Last week, I wrote about Infusing Tech One Lesson at a Time. This week, I want to share some simple tools that will help techify your class.

I've got some really great, easy tools to recommend in this post that will help you techify your classroom next school year! I'm sharing with you two apps, two add-ons, and two extensions that you can use. This post is part of my Summer Professional Development series, so click through to read about these tech tools and keep up with the rest of the series!
There is so much out there, and I discussed some in my Spring Tech Tips series. Today, I want to look at a few Google apps, add-ons, and extensions that can techify your classroom while improving your own and your students' productivity.

To offer a quick run-down, apps are basically self-updating programs or websites that are the next generation CDRom (remember those?). Add-ons are tools you can get to add features to Google Docs. Extensions improve the functionality of your web browser. You can grab these tools by visiting the Chrome Web Store.

There are so many apps, add-ons, and extensions out there that it's difficult to know where to begin, so I thought I would just pick my two favorite in each category and explain why they're so fantastic.

Techify Your Class with Apps

The web's the limit here--literally. But two apps that I want to discuss today are Mind Mup and Gooru.

Mind Mup allows your students to create mind maps--visual content organizers--digitally and then publish them to the web or share them with you.
I've got some really great, easy tools to recommend in this post that will help you techify your classroom next school year! I'm sharing with you two apps, two add-ons, and two extensions that you can use. This post is part of my Summer Professional Development series, so click through to read about these tech tools and keep up with the rest of the series!

Teachers curate the content of the web into lessons in Gooru. Gooru allows you to create classes and give your students codes to join or to share lessons via links. Search Gooru for a topic that you're teaching and units other teachers have created will pop up.

The units will include lessons comprised of readings, videos, images, interactive activities, and/or questions. The questions can be formatted several different ways (including multiple choice and free response) and are great to use as formative assessment.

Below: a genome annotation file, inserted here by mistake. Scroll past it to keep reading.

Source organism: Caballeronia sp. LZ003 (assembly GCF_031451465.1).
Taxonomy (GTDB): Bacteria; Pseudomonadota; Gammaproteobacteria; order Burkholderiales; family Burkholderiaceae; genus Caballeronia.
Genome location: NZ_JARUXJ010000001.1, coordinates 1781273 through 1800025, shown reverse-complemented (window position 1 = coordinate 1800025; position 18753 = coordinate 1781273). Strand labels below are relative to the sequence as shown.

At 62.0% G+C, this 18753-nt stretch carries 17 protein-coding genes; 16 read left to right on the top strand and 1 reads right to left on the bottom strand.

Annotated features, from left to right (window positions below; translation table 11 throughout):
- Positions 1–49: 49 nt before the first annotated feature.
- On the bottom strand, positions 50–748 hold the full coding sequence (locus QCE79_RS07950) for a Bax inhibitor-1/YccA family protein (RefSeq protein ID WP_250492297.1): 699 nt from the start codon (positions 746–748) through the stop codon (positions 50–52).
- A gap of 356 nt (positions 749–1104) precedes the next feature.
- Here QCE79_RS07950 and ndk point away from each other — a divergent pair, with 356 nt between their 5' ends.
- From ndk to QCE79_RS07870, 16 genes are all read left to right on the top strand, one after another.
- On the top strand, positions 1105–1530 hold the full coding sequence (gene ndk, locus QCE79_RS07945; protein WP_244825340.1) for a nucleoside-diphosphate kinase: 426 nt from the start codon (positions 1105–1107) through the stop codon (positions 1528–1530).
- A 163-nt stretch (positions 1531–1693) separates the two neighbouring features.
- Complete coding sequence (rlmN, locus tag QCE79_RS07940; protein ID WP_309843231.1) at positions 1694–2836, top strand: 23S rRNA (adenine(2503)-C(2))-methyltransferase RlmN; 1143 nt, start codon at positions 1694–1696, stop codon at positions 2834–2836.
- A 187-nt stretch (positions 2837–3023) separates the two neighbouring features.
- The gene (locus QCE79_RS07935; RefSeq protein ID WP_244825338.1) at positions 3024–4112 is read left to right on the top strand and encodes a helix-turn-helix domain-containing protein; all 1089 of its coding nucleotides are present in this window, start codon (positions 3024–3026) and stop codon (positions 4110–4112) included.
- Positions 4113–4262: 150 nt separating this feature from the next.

I've got some really great, easy tools to recommend in this post that will help you techify your classroom next school year! I'm sharing with you two apps, two add-ons, and two extensions that you can use. This post is part of my Summer Professional Development series, so click through to read about these tech tools and keep up with the rest of the series!

I've got some really great, easy tools to recommend in this post that will help you techify your classroom next school year! I'm sharing with you two apps, two add-ons, and two extensions that you can use. This post is part of my Summer Professional Development series, so click through to read about these tech tools and keep up with the rest of the series!

Techify Your Class with Add-Ons

Every time I'm working in Docs, Forms, or Sheets, I always think, "I wish there were an add-on that would allow me to do such and such." Then I go to add-ons in the tool bar at the top, do a quick search, and there generally is.

It's difficult to narrow add-ons down to just two, but I would have to say that my favorite for Sheets is Flippity and my favorite for Docs is Easy Bib.

I would cry bitter tears if Flippity ever disappeared. It's a series of templates designed for non-coding geniuses like me to use in Sheets. With Flippity, you can create flash cards with images and film embedded, quiz games, crossword puzzles, bingo, spinners, progress trackers, and much more.

All you do is fill in the template provided with your content, go to file and select "publish to the web," go back to Add-ons, select "Flippity.net," click on the link, and you will be directed to an awesome, interactive activity that you just created on a humble spreadsheet.